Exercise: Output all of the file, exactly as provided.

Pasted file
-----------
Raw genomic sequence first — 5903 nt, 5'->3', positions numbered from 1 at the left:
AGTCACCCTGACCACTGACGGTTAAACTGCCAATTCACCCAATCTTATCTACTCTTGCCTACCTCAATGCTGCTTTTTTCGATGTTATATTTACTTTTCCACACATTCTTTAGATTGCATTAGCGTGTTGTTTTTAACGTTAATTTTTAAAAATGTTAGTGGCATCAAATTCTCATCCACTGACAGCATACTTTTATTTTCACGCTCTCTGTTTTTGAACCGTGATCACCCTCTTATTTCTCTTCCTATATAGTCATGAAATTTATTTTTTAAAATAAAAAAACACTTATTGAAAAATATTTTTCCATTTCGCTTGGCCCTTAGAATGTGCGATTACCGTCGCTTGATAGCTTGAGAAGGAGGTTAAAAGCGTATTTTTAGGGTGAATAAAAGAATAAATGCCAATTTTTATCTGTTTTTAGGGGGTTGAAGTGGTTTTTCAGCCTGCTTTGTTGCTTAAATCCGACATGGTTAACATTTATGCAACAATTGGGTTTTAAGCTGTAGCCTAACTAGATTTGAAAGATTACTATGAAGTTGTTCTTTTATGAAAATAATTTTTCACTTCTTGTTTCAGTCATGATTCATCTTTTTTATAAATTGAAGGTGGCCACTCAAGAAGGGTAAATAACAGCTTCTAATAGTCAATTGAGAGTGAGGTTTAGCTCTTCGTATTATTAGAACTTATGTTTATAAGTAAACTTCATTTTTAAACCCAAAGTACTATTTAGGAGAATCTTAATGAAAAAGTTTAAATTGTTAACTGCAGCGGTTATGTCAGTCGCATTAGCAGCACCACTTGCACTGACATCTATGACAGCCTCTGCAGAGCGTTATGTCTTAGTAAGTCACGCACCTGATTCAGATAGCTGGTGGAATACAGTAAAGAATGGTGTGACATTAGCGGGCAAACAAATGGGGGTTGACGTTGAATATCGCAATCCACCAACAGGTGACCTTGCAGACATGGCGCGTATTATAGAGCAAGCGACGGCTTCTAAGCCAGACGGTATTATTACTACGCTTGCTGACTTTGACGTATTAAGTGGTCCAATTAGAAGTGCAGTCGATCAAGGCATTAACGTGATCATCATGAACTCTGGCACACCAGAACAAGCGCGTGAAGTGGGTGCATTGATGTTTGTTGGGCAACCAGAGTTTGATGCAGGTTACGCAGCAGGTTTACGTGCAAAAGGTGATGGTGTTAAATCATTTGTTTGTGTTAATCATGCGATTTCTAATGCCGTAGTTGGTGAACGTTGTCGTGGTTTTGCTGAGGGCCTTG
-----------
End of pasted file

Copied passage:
Raw genomic sequence first — 5903 nt, 5'->3', positions numbered from 1 at the left:
AGTCACCCTGACCACTGACGGTTAAACTGCCAATTCACCCAATCTTATCTACTCTTGCCTACCTCAATGCTGCTTTTTTCGATGTTATATTTACTTTTCCACACATTCTTTAGATTGCATTAGCGTGTTGTTTTTAACGTTAATTTTTAAAAATGTTAGTGGCATCAAATTCTCATCCACTGACAGCATACTTTTATTTTCACGCTCTCTGTTTTTGAACCGTGATCACCCTCTTATTTCTCTTCCTATATAGTCATGAAATTTATTTTTTAAAATAAAAAAACACTTATTGAAAAATATTTTTCCATTTCGCTTGGCCCTTAGAATGTGCGATTACCGTCGCTTGATAGCTTGAGAAGGAGGTTAAAAGCGTATTTTTAGGGTGAATAAAAGAATAAATGCCAATTTTTATCTGTTTTTAGGGGGTTGAAGTGGTTTTTCAGCCTGCTTTGTTGCTTAAATCCGACATGGTTAACATTTATGCAACAATTGGGTTTTAAGCTGTAGCCTAACTAGATTTGAAAGATTACTATGAAGTTGTTCTTTTATGAAAATAATTTTTCACTTCTTGTTTCAGTCATGATTCATCTTTTTTATAAATTGAAGGTGGCCACTCAAGAAGGGTAAATAACAGCTTCTAATAGTCAATTGAGAGTGAGGTTTAGCTCTTCGTATTATTAGAACTTATGTTTATAAGTAAACTTCATTTTTAAACCCAAAGTACTATTTAGGAGAATCTTAATGAAAAAGTTTAAATTGTTAACTGCAGCGGTTATGTCAGTCGCATTAGCAGCACCACTTGCACTGACATCTATGACAGCCTCTGCAGAGCGTTATGTCTTAGTAAGTCACGCACCTGATTCAGATAGCTGGTGGAATACAGTAAAGAATGGTGTGACATTAGCGGGCAAACAAATGGGGGTTGACGTTGAATATCGCAATCCACCAACAGGTGACCTTGCAGACATGGCGCGTATTATAGAGCAAGCGACGGCTTCTAAGCCAGACGGTATTATTACTACGCTTGCTGACTTTGACGTATTAAGTGGTCCAATTAGAAGTGCAGTCGATCAAGGCATTAACGTGATCATCATGAACTCTGGCACACCAGAACAAGCGCGTGAAGTGGGTGCATTGATGTTTGTTGGGCAACCAGAGTTTGATGCAGGTTACGCAGCAGGTTTACGTGCAAAAGGTGATGGTGTTAAATCATTTGTTTGTGTTAATCATGCGATTTCTAATGCCGTAGTTGGTGAACGTTGTCGTGGTTTTGCTGAGGGCCTTG